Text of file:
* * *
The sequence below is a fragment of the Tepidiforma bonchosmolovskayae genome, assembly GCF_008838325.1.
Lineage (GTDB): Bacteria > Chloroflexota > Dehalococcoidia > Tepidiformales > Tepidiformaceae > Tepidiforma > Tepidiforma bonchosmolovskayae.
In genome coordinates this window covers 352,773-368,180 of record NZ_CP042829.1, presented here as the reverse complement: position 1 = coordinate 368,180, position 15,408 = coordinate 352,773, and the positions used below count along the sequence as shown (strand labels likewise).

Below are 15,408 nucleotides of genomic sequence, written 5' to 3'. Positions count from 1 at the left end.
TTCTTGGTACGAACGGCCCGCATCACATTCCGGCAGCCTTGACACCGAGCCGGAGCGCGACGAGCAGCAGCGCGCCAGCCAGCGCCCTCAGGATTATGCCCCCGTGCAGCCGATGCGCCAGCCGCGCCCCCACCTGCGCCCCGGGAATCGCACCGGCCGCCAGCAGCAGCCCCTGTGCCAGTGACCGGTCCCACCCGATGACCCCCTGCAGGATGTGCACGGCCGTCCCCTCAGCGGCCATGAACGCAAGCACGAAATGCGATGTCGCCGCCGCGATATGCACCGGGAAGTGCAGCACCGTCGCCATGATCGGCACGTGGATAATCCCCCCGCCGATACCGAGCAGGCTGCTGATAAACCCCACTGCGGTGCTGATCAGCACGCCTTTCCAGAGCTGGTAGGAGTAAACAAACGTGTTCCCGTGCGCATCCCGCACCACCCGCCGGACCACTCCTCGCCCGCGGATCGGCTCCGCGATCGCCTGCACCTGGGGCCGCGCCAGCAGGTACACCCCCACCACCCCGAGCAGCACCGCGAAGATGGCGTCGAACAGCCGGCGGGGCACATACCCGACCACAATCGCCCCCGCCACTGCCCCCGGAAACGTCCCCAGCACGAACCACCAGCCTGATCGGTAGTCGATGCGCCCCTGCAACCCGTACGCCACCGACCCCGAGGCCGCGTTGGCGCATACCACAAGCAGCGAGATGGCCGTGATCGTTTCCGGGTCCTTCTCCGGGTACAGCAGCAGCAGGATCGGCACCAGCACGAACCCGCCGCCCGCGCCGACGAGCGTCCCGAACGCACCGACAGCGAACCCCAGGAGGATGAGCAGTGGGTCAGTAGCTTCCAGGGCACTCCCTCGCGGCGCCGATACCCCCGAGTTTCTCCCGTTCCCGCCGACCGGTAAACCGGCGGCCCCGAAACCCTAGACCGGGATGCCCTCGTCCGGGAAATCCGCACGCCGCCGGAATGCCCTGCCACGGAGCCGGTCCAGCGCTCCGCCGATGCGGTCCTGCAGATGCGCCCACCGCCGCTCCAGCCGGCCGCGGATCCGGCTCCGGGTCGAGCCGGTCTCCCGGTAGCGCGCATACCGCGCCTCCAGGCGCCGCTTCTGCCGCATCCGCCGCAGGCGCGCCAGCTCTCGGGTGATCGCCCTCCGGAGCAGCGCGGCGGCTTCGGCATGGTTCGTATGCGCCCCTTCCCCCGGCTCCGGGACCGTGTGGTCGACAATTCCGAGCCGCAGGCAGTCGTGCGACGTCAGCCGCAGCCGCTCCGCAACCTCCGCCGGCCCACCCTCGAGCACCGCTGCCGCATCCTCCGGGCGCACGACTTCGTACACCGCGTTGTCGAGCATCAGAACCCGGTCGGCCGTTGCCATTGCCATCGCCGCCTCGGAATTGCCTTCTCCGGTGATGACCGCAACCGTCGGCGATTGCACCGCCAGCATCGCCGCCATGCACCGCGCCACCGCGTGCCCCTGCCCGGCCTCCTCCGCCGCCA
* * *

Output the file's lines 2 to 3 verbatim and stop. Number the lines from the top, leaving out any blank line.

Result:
Lineage (GTDB): Bacteria > Chloroflexota > Dehalococcoidia > Tepidiformales > Tepidiformaceae > Tepidiforma > Tepidiforma bonchosmolovskayae.
In genome coordinates this window covers 352,773-368,180 of record NZ_CP042829.1, presented here as the reverse complement: position 1 = coordinate 368,180, position 15,408 = coordinate 352,773, and the positions used below count along the sequence as shown (strand labels likewise).